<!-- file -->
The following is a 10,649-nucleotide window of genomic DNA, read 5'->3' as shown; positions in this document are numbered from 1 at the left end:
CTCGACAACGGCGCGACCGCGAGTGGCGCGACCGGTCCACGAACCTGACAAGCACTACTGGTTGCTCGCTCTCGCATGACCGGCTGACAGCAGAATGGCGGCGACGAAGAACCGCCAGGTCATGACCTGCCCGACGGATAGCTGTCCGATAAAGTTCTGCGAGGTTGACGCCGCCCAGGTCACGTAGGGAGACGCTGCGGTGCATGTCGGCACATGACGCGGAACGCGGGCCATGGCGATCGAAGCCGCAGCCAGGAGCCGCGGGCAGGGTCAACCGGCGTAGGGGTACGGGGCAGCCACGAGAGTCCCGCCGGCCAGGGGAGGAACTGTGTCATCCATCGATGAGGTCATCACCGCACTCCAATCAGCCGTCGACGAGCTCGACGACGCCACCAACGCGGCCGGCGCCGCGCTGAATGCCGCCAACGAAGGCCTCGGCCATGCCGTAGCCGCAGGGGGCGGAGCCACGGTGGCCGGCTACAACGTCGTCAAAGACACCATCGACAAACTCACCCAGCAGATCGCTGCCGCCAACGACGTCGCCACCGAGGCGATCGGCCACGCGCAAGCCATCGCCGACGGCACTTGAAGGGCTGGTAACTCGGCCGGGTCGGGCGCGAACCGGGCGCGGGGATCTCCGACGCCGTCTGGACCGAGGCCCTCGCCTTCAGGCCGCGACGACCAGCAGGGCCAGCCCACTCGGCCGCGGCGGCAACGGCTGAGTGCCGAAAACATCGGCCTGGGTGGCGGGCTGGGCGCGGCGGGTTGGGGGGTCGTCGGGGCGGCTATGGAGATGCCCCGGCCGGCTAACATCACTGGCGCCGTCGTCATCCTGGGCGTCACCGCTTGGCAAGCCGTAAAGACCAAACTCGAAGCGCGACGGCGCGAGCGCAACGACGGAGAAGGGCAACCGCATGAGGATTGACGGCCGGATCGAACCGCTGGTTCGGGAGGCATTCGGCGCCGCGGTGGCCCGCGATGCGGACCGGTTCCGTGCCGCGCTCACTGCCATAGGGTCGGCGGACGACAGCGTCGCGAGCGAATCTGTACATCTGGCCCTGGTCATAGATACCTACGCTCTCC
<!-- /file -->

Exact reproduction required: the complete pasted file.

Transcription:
The following is a 10,649-nucleotide window of genomic DNA, read 5'->3' as shown; positions in this document are numbered from 1 at the left end:
CTCGACAACGGCGCGACCGCGAGTGGCGCGACCGGTCCACGAACCTGACAAGCACTACTGGTTGCTCGCTCTCGCATGACCGGCTGACAGCAGAATGGCGGCGACGAAGAACCGCCAGGTCATGACCTGCCCGACGGATAGCTGTCCGATAAAGTTCTGCGAGGTTGACGCCGCCCAGGTCACGTAGGGAGACGCTGCGGTGCATGTCGGCACATGACGCGGAACGCGGGCCATGGCGATCGAAGCCGCAGCCAGGAGCCGCGGGCAGGGTCAACCGGCGTAGGGGTACGGGGCAGCCACGAGAGTCCCGCCGGCCAGGGGAGGAACTGTGTCATCCATCGATGAGGTCATCACCGCACTCCAATCAGCCGTCGACGAGCTCGACGACGCCACCAACGCGGCCGGCGCCGCGCTGAATGCCGCCAACGAAGGCCTCGGCCATGCCGTAGCCGCAGGGGGCGGAGCCACGGTGGCCGGCTACAACGTCGTCAAAGACACCATCGACAAACTCACCCAGCAGATCGCTGCCGCCAACGACGTCGCCACCGAGGCGATCGGCCACGCGCAAGCCATCGCCGACGGCACTTGAAGGGCTGGTAACTCGGCCGGGTCGGGCGCGAACCGGGCGCGGGGATCTCCGACGCCGTCTGGACCGAGGCCCTCGCCTTCAGGCCGCGACGACCAGCAGGGCCAGCCCACTCGGCCGCGGCGGCAACGGCTGAGTGCCGAAAACATCGGCCTGGGTGGCGGGCTGGGCGCGGCGGGTTGGGGGGTCGTCGGGGCGGCTATGGAGATGCCCCGGCCGGCTAACATCACTGGCGCCGTCGTCATCCTGGGCGTCACCGCTTGGCAAGCCGTAAAGACCAAACTCGAAGCGCGACGGCGCGAGCGCAACGACGGAGAAGGGCAACCGCATGAGGATTGACGGCCGGATCGAACCGCTGGTTCGGGAGGCATTCGGCGCCGCGGTGGCCCGCGATGCGGACCGGTTCCGTGCCGCGCTCACTGCCATAGGGTCGGCGGACGACAGCGTCGCGAGCGAATCTGTACATCTGGCCCTGGTCATAGATACCTACGCTCTCC